Boesak found guilty of theft and fraud

Former African National Congress leader Allan Boesak was yesterday found guilty of theft of foreign donations and of fraud after…

Former African National Congress leader Allan Boesak was yesterday found guilty of theft of foreign donations and of fraud after a long and sensational trial.

The verdict, delivered in the Cape High Court, was acutely embarrassing for the ANC, whose leadership had rallied around Boesak after he was indicted and come close to exonerating him in advance of the trial.

When Boesak was initially accused of stealing funds donated to his Foundation of Peace and Justice at the beginning of 1995, one of Deputy President Thabo Mbeki's legal advisers declared after examining the documentation that he was not guilty of embezzlement.

Later, when Boesak returned from the United States at the beginning of 1997 to stand trial, the Minister of Justice, Mr Dullah Omar, met him at the airport and proclaimed that he was guilty of nothing more than "struggle bookkeeping" aimed at deceiving the security police of the former white minority government.


Judge John Foxcroft, however, found him guilty of three counts of theft and one of fraud involving R1.3 million (£150,000). He acquitted the former ANC leader on 23 charges of theft and fraud, having earlier acquitted him of five similar charges.

Boesak, who displayed an insouciant confidence through most of the trial, sat stony-faced as Judge Foxcroft pronounced that he had "wrongfully and unlawfully appropriated money intended for the children of South Africa". The judge was referring to money stolen from the R682,000 donated to the child victims of apartheid by the American singer Paul Simon.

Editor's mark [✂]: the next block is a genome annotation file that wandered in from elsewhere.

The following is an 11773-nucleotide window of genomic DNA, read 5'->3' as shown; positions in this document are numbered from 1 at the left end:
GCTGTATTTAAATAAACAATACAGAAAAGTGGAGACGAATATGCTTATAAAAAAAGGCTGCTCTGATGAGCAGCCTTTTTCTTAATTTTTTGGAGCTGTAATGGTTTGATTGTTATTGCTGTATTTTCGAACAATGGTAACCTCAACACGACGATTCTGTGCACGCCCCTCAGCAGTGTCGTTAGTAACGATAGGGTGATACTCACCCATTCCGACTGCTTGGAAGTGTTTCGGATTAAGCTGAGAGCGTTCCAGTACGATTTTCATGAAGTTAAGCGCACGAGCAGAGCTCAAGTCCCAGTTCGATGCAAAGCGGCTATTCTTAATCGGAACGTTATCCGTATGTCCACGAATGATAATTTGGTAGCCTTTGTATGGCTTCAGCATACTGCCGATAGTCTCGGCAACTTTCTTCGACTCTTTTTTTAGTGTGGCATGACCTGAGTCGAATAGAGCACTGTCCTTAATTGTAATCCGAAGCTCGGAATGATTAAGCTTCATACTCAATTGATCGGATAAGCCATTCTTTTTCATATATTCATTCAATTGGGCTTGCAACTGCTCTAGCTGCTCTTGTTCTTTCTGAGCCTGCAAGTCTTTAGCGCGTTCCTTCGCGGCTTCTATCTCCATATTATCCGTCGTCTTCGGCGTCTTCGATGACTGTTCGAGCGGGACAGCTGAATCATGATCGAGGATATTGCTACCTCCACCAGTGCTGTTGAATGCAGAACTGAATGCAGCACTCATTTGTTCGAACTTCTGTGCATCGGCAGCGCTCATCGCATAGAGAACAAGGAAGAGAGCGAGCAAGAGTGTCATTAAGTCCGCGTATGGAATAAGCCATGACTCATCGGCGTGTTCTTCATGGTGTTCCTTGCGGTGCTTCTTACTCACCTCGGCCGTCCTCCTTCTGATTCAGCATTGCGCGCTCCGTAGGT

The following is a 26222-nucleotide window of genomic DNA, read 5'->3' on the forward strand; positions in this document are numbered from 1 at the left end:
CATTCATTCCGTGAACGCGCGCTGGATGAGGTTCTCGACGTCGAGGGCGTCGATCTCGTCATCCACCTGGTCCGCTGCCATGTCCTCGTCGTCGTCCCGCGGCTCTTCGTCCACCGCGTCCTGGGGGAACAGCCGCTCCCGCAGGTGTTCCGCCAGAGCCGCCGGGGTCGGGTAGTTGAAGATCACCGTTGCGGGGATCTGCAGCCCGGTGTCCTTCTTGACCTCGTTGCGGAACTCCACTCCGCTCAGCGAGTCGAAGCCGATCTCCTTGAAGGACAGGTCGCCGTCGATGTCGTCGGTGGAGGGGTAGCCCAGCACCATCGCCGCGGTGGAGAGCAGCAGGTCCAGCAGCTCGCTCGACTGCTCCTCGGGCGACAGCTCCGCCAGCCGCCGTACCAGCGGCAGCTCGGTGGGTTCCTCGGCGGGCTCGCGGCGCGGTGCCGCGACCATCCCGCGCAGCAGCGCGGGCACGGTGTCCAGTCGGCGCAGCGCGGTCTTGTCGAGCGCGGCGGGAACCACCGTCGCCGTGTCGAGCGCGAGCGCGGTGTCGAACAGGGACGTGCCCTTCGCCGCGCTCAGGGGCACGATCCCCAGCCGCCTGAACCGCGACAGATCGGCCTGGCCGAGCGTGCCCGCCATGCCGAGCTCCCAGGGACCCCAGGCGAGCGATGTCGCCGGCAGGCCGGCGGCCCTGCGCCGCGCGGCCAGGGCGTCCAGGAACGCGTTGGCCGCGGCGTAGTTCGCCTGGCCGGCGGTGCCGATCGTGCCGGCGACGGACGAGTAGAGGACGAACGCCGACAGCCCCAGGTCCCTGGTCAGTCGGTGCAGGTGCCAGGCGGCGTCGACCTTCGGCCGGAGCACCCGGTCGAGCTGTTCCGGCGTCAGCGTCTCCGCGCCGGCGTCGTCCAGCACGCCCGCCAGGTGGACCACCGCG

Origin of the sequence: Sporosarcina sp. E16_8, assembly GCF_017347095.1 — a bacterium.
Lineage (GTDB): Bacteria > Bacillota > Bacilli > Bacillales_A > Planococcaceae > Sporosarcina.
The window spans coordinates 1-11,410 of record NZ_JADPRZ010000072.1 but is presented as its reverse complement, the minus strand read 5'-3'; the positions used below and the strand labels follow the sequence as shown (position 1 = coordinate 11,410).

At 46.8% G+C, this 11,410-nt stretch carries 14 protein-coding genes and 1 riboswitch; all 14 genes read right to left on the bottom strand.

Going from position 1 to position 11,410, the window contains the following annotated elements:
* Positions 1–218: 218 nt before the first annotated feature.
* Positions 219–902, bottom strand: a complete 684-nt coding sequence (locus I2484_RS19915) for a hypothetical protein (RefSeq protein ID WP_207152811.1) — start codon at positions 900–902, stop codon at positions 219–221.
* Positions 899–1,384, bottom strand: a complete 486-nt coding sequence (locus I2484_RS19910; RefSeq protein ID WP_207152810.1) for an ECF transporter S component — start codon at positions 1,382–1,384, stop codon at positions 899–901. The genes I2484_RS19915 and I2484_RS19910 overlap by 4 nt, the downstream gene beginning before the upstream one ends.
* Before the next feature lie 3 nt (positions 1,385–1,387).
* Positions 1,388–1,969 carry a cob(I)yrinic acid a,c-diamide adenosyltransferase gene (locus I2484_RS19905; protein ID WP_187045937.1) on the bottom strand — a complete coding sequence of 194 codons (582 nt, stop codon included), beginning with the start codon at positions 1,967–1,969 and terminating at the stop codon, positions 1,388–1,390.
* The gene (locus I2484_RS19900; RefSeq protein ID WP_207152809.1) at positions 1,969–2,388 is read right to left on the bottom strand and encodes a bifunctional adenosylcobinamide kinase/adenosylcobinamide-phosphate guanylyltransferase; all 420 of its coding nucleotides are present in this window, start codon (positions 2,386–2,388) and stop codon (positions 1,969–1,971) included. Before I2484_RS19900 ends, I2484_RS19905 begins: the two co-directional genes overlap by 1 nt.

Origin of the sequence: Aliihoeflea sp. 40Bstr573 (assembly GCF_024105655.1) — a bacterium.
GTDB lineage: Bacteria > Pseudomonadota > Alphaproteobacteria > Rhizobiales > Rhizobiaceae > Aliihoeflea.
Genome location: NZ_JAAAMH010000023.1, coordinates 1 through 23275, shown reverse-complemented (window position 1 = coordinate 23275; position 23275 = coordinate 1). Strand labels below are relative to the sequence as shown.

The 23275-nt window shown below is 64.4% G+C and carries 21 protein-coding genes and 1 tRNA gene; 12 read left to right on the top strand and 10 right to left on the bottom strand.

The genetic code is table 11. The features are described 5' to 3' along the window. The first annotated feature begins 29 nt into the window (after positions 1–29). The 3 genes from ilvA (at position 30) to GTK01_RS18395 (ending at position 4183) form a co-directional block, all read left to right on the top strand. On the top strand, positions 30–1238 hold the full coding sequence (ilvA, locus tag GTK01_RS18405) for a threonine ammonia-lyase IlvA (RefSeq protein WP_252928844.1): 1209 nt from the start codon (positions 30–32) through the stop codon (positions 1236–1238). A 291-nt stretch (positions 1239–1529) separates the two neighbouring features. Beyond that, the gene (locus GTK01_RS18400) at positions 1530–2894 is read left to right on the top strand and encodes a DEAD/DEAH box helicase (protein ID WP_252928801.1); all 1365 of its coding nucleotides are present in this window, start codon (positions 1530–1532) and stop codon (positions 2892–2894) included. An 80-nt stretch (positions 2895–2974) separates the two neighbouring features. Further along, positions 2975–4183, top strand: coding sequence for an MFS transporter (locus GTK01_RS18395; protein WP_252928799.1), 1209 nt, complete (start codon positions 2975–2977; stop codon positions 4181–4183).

The two remaining convictions of theft related to the expropriation of funds donated by a Swedish aid agency for the education of black voters in 1994. The stolen money was used to build his second wife, television personality Elna Botha, an audio-visual studio; and the embezzlement of nearly R325,000 from the Foundation of Peace and Justice to buy two luxury houses.

After the trial was adjourned to allow his lawyers to prepare argument in mitigation of sentence, Boesak was cheered by his supporters. A former president of the World Alliance of Reformed Churches, Boesak, whose alleged affair with a young church worker was leaked to the press by the security police in the 1980s, declined to comment.

President Nelson Mandela, who was in Norway when news of Boesak's conviction broke, also declined to comment. When allegations against Boesak first surfaced in 1995 Mr Mandela seemed loath to cancel the appointment of the clergyman-turned-politician as South Africa's ambassador-designate to Geneva. Later, when Boesak ran out of money to pay lawyers during his trial, Mr Mandela made a personal plea for funds for his beleaguered former political comrade.

In 1985 Boesak won admiration throughout the world by braving police batons and guns to lead a protest march to Pollsmoor Prison in Cape Town to demand the release of Mr Mandela.